Asynchronous Callable Wrappers

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std::packaged_task enables you to write a simple wrapper for a callable, which you can invoke later.

std::packaged_task

To deal with std::packaged_task, you have to perform four steps usually:

  1. Wrap the task
  2. Create the future
  3. Perform the calculation
  4. Pick up the result

These steps are easy to get with an example.

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// packagedTask.cpp

#include <utility>
#include <future>
#include <iostream>
#include <thread>
#include <deque>

class SumUp{
  public:
    int operator()(int beg, int end){
      long long int sum{0};
      for (int i= beg; i < end; ++i ) sum += i;
      return sum;
    }
};

int main(){

  std::cout << std::endl;

  SumUp sumUp1;
  SumUp sumUp2;
  SumUp sumUp3;
  SumUp sumUp4;

  // define the tasks
  std::packaged_task<int(int,int)> sumTask1(sumUp1);
  std::packaged_task<int(int,int)> sumTask2(sumUp2);
  std::packaged_task<int(int,int)> sumTask3(sumUp3);
  std::packaged_task<int(int,int)> sumTask4(sumUp4);

  // get the futures
  std::future<int> sumResult1= sumTask1.get_future();
  std::future<int> sumResult2= sumTask2.get_future();
  std::future<int> sumResult3= sumTask3.get_future();
  std::future<int> sumResult4= sumTask4.get_future();

  // push the tasks on the container
  std::deque< std::packaged_task<int(int,int)> > allTasks;
  allTasks.push_back(std::move(sumTask1));
  allTasks.push_back(std::move(sumTask2));
  allTasks.push_back(std::move(sumTask3));
  allTasks.push_back(std::move(sumTask4));
  
  int begin{1};
  int increment{2500};
  int end= begin + increment;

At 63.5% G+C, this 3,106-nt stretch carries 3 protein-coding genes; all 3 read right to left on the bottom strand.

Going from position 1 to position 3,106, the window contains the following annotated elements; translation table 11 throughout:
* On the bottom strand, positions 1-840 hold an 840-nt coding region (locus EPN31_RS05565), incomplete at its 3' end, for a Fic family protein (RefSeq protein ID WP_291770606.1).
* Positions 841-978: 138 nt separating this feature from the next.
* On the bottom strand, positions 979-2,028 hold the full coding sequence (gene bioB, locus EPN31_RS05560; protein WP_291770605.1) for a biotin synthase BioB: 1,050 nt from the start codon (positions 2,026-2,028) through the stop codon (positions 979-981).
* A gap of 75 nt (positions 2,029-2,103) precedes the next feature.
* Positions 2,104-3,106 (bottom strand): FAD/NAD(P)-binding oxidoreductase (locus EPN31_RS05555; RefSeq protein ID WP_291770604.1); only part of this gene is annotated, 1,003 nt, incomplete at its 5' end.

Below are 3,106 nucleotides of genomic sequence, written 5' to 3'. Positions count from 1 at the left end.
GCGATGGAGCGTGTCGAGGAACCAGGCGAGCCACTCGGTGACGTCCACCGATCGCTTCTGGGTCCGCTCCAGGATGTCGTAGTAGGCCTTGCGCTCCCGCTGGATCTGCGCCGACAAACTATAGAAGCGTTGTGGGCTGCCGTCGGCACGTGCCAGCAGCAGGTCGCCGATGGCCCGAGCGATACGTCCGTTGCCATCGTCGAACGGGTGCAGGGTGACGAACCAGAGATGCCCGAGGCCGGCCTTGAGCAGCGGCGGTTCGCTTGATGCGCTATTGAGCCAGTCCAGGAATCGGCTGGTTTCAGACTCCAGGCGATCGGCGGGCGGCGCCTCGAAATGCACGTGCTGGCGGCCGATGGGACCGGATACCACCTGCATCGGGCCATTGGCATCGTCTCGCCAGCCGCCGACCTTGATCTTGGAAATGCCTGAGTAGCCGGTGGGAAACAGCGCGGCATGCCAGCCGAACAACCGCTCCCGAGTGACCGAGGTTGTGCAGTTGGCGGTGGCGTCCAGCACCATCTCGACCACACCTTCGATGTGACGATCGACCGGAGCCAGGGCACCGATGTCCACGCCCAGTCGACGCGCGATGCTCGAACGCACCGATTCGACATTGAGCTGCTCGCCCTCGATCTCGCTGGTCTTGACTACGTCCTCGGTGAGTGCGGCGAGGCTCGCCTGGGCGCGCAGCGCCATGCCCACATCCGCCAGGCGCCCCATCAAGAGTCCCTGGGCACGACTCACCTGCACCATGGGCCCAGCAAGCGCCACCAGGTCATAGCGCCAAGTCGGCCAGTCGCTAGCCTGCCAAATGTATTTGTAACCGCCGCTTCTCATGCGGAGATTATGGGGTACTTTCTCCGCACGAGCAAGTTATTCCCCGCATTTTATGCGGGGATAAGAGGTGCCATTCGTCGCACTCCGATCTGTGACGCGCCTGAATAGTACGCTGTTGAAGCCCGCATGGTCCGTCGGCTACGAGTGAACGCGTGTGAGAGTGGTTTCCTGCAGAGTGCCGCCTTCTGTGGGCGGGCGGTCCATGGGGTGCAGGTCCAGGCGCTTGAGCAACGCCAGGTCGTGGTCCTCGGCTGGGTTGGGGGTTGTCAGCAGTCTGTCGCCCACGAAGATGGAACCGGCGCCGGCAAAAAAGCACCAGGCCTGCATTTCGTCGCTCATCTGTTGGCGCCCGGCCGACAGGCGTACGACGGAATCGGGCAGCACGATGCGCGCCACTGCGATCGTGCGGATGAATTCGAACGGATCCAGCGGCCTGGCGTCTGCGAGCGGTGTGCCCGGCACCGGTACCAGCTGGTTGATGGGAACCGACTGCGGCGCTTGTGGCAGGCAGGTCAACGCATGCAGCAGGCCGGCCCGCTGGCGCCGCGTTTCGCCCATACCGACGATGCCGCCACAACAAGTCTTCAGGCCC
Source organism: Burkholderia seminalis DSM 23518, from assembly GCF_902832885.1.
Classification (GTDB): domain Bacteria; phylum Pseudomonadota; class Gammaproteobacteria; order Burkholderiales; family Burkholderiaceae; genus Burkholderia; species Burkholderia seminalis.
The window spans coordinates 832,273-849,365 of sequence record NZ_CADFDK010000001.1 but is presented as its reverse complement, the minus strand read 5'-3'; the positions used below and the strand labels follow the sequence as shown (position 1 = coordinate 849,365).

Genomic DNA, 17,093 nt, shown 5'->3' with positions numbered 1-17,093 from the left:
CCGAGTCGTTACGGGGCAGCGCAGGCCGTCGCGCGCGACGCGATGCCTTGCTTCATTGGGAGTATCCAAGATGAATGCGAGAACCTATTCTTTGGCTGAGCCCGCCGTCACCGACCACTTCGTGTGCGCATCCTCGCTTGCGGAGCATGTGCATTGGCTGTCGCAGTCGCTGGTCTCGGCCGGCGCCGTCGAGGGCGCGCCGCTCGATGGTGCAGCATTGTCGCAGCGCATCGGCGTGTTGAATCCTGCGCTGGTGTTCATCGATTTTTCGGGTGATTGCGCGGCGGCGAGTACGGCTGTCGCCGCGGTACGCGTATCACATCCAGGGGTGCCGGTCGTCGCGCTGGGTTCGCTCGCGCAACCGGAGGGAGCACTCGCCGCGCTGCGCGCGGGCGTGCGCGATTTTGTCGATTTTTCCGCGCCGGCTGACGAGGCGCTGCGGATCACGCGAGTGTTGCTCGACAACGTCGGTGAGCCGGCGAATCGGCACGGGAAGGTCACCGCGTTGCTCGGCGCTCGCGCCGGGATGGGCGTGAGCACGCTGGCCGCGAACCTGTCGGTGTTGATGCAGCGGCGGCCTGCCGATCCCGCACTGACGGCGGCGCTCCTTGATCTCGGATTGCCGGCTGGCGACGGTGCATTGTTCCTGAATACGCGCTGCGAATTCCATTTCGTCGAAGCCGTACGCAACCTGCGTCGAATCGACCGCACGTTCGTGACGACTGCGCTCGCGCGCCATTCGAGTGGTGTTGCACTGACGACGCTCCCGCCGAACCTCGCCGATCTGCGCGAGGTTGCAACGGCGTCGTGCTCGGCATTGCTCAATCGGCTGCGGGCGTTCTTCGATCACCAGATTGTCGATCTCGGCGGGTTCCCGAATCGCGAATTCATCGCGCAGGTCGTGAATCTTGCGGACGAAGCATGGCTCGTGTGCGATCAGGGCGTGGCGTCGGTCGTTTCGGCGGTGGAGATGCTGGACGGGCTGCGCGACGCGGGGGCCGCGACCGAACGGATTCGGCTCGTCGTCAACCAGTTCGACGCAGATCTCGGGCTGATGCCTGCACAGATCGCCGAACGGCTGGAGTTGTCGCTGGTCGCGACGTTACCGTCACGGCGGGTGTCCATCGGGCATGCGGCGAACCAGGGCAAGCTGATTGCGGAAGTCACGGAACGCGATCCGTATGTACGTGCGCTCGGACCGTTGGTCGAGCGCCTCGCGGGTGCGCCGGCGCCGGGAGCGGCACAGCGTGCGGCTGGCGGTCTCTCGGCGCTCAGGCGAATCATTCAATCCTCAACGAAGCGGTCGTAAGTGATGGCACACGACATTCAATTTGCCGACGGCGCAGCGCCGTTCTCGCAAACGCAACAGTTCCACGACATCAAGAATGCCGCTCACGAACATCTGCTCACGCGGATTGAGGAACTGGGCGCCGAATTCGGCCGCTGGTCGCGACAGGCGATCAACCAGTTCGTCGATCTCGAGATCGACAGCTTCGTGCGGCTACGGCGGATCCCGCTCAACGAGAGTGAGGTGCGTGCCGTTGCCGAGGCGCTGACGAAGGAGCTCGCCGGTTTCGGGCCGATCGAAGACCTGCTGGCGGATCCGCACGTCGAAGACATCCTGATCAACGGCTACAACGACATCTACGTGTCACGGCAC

// execute each task in a separate thread
  while ( not allTasks.empty() ){
    std::packaged_task<int(int,int)> myTask= std::move(allTasks.front());
    allTasks.pop_front();
    std::thread sumThread(std::move(myTask),begin,end);
    begin= end;
    end += increment;
    sumThread.detach();
  }

  // get the results
  auto sum= sumResult1.get() + sumResult2.get() + sumResult3.get() + sumResult4.get();

  std::cout << "sum of 0 .. 10000 = " << sum << std::endl;

  std::cout << std::endl;

}

 

The job of the program is not so heavy. Calculate the sum from 0 to 10000 with the help of four threads and sum up the results with the associated futures. Of course, you can use the Gaußschen Summenformel. (Strange, there is no English page, describing this famous algorithm. But math is international.).

In the first step, I pack the work packages in std::packaged_task (line 28 - 31) objects. Work packages are instances of the class SumUp (line 9 - 16). The current work is done in the call operator (line 11-15). The call operator sums up all numbers from beg to end and returns the sum as result. std::packaged_task in line 28 - 31 can deal with callables, that need two ints and return an int.

Now, I have to create in the second step the future objects with the help of std::packaged_task objects. Exactly that is done in the lines 34 to 37. The packaged_task is the promise in the communication channel. I define in these lines explicitly the type of the future: std::future<int> sumResult1= sumTask1.get_future(), but of course, I can do it also implicitly: auto sumResult1= sumTask1.get_future().